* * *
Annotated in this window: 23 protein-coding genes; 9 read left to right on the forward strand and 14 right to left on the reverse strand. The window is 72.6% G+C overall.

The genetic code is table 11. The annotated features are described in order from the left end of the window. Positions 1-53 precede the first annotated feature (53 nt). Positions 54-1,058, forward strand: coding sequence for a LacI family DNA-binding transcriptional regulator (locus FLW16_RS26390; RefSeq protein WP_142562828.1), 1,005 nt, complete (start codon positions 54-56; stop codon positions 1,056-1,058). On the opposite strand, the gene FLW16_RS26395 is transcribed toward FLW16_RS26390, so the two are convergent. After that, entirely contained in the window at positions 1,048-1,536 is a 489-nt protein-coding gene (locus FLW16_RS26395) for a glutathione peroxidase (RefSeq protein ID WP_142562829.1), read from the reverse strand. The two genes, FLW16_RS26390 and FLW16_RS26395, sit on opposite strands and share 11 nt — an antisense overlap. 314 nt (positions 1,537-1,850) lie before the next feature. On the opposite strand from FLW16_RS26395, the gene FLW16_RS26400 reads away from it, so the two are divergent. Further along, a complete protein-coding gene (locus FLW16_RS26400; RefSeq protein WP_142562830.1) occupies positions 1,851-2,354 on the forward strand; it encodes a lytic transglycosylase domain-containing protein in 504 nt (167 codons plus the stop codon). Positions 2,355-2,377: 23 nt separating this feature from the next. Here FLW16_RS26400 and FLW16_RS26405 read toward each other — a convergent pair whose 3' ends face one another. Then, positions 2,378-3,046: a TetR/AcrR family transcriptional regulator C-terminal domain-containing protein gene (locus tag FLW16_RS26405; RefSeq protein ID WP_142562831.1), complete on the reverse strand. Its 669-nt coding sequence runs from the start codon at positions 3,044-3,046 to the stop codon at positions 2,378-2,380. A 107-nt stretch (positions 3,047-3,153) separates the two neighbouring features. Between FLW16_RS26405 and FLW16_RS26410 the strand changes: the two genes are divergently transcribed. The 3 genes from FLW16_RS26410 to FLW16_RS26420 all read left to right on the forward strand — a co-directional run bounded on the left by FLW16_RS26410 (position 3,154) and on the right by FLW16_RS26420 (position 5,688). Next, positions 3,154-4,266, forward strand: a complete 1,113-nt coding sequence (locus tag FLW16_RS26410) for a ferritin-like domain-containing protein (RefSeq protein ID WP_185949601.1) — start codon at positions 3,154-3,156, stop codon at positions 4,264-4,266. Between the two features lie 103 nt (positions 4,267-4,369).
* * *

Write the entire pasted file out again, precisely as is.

Annotated in this window: 23 protein-coding genes; 9 read left to right on the forward strand and 14 right to left on the reverse strand. The window is 72.6% G+C overall.

The genetic code is table 11. The annotated features are described in order from the left end of the window. Positions 1-53 precede the first annotated feature (53 nt). Positions 54-1,058, forward strand: coding sequence for a LacI family DNA-binding transcriptional regulator (locus FLW16_RS26390; RefSeq protein WP_142562828.1), 1,005 nt, complete (start codon positions 54-56; stop codon positions 1,056-1,058). On the opposite strand, the gene FLW16_RS26395 is transcribed toward FLW16_RS26390, so the two are convergent. After that, entirely contained in the window at positions 1,048-1,536 is a 489-nt protein-coding gene (locus FLW16_RS26395) for a glutathione peroxidase (RefSeq protein ID WP_142562829.1), read from the reverse strand. The two genes, FLW16_RS26390 and FLW16_RS26395, sit on opposite strands and share 11 nt — an antisense overlap. 314 nt (positions 1,537-1,850) lie before the next feature. On the opposite strand from FLW16_RS26395, the gene FLW16_RS26400 reads away from it, so the two are divergent. Further along, a complete protein-coding gene (locus FLW16_RS26400; RefSeq protein WP_142562830.1) occupies positions 1,851-2,354 on the forward strand; it encodes a lytic transglycosylase domain-containing protein in 504 nt (167 codons plus the stop codon). Positions 2,355-2,377: 23 nt separating this feature from the next. Here FLW16_RS26400 and FLW16_RS26405 read toward each other — a convergent pair whose 3' ends face one another. Then, positions 2,378-3,046: a TetR/AcrR family transcriptional regulator C-terminal domain-containing protein gene (locus tag FLW16_RS26405; RefSeq protein ID WP_142562831.1), complete on the reverse strand. Its 669-nt coding sequence runs from the start codon at positions 3,044-3,046 to the stop codon at positions 2,378-2,380. A 107-nt stretch (positions 3,047-3,153) separates the two neighbouring features. Between FLW16_RS26405 and FLW16_RS26410 the strand changes: the two genes are divergently transcribed. The 3 genes from FLW16_RS26410 to FLW16_RS26420 all read left to right on the forward strand — a co-directional run bounded on the left by FLW16_RS26410 (position 3,154) and on the right by FLW16_RS26420 (position 5,688). Next, positions 3,154-4,266, forward strand: a complete 1,113-nt coding sequence (locus tag FLW16_RS26410) for a ferritin-like domain-containing protein (RefSeq protein ID WP_185949601.1) — start codon at positions 3,154-3,156, stop codon at positions 4,264-4,266. Between the two features lie 103 nt (positions 4,267-4,369).